The Euler equations are rotationally invariant. In addition, the flow functions are homogeneous, so it applies . ${\ displaystyle {\ vec {f}} _ {l} ({\ vec {u}}) = {\ frac {\ partial {\ vec {f}} _ {l} ({\ vec {u}}) } {\ partial {\ vec {u}}}} {\ vec {u}}}$

Lars Onsager suspected in 1949 that the Euler equation already shows turbulence phenomena, although there is no internal friction (viscosity) there as with the Navier-Stokes equation. In particular, he hypothesized that the weak solutions of the three-dimensional incompressible Euler equation show a change in behavior at the exponent of Hölder continuity of one third: below there are solutions with anomalous dissipation of the (kinetic) energy (violation of the conservation of energy), above not. The conjecture was proven by Philip Isett in 2017 after preliminary work by a number of mathematicians .

Numerical solution

Since the Euler equations are conservation equations , they are usually solved with the help of finite volume methods . Conversely, efforts in the field of aerodynamics since the 1950s to numerically simulate the Euler equations have been the driving force behind the development of finite volume methods. Since, in contrast to the Navier-Stokes equations, no boundary layer has to be taken into account, the simulation can take place on a comparatively coarse calculation grid . The main difficulty is the treatment of the Euler flow, which is usually treated with the help of approximate Riemann solvers. These provide an approximation to the solution of Riemann problems along cell edges. The Riemann problem of the Euler equations can even be solved exactly, but the calculation of this solution is extremely complex. For this reason, numerous approximate solvers have been developed since the 1980s, starting with the Roe solver up to the AUSM family in the 1990s.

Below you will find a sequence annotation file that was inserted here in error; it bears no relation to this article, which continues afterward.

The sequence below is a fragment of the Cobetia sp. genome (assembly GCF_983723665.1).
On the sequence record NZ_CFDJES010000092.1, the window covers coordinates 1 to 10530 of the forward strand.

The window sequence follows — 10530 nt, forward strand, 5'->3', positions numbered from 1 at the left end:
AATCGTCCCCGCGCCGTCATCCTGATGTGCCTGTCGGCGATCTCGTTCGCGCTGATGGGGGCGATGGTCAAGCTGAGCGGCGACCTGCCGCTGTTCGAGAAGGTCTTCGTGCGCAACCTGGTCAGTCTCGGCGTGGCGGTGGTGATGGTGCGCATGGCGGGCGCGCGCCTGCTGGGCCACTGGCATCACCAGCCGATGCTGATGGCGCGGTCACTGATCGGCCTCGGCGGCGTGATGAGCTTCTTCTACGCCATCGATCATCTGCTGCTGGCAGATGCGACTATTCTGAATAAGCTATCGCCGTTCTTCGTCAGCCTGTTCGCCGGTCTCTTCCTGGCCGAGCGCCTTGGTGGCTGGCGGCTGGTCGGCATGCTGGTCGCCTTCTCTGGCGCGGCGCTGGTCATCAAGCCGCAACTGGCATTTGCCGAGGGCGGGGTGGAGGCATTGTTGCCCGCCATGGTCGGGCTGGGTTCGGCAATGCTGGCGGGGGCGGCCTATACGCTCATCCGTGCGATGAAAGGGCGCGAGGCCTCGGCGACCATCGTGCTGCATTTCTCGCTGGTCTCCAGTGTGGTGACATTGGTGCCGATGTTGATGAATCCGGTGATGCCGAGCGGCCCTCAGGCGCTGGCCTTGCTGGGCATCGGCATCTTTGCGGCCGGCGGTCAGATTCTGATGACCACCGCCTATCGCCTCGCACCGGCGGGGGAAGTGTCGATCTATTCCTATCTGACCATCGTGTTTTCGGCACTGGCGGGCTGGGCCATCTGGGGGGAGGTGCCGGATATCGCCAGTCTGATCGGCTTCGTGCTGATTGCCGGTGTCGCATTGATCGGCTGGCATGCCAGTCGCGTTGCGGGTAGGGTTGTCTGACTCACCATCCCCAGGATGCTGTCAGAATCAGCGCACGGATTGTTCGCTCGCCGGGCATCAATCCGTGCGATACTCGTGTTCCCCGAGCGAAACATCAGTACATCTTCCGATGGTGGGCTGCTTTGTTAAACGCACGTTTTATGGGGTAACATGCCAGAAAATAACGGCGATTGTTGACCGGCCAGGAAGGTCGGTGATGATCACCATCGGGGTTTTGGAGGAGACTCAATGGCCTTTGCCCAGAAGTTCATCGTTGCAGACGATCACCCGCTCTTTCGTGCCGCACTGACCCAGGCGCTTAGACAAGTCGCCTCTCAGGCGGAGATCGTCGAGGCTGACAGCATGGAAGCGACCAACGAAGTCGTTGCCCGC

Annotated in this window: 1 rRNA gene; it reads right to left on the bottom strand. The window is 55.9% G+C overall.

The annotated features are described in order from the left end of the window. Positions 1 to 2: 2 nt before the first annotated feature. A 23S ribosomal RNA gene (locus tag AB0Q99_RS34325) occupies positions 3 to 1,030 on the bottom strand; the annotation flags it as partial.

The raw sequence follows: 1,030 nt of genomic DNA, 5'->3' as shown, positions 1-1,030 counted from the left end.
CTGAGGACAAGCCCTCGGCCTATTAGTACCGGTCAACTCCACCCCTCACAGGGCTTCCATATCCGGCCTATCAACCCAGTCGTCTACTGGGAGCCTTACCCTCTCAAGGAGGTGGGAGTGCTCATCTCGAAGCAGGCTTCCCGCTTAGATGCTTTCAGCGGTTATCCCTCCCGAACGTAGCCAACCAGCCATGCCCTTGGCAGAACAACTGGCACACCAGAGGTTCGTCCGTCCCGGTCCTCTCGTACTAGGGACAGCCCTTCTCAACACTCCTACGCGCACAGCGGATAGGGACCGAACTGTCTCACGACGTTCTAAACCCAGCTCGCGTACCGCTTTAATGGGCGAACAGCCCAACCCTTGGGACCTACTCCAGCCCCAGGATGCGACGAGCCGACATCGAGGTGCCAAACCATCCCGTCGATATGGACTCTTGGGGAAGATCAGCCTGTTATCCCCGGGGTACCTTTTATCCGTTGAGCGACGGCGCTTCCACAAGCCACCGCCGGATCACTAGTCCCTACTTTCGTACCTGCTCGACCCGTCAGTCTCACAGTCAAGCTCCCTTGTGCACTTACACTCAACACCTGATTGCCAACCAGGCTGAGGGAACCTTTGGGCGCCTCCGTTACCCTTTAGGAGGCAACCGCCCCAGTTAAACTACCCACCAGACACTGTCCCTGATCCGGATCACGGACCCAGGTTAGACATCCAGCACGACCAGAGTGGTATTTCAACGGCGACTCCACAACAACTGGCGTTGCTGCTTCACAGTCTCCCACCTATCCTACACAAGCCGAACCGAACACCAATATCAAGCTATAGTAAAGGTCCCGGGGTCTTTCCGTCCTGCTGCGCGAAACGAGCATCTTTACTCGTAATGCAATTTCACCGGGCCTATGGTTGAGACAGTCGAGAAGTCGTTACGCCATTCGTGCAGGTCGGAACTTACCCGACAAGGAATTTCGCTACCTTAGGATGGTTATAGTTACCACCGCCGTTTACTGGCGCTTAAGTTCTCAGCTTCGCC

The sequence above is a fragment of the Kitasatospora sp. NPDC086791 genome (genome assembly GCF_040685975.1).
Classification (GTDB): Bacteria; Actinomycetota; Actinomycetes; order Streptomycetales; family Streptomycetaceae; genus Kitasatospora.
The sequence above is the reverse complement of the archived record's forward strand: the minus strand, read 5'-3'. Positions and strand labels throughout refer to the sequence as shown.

The CFL condition must be observed for the time integration . Especially in the area of ​​Mach numbers close to zero or one, the equations become very stiff due to the different eigenvalue scales, which makes the use of implicit time integration methods necessary: ​​the CFL condition is based on the greatest eigenvalue ( ), while the parts of the flow that are relevant for the simulation move. In most cases, an explicit procedure would therefore require an unacceptably large number of time steps. ${\ displaystyle v_ {n} \ pm c}$${\ displaystyle v_ {n}}$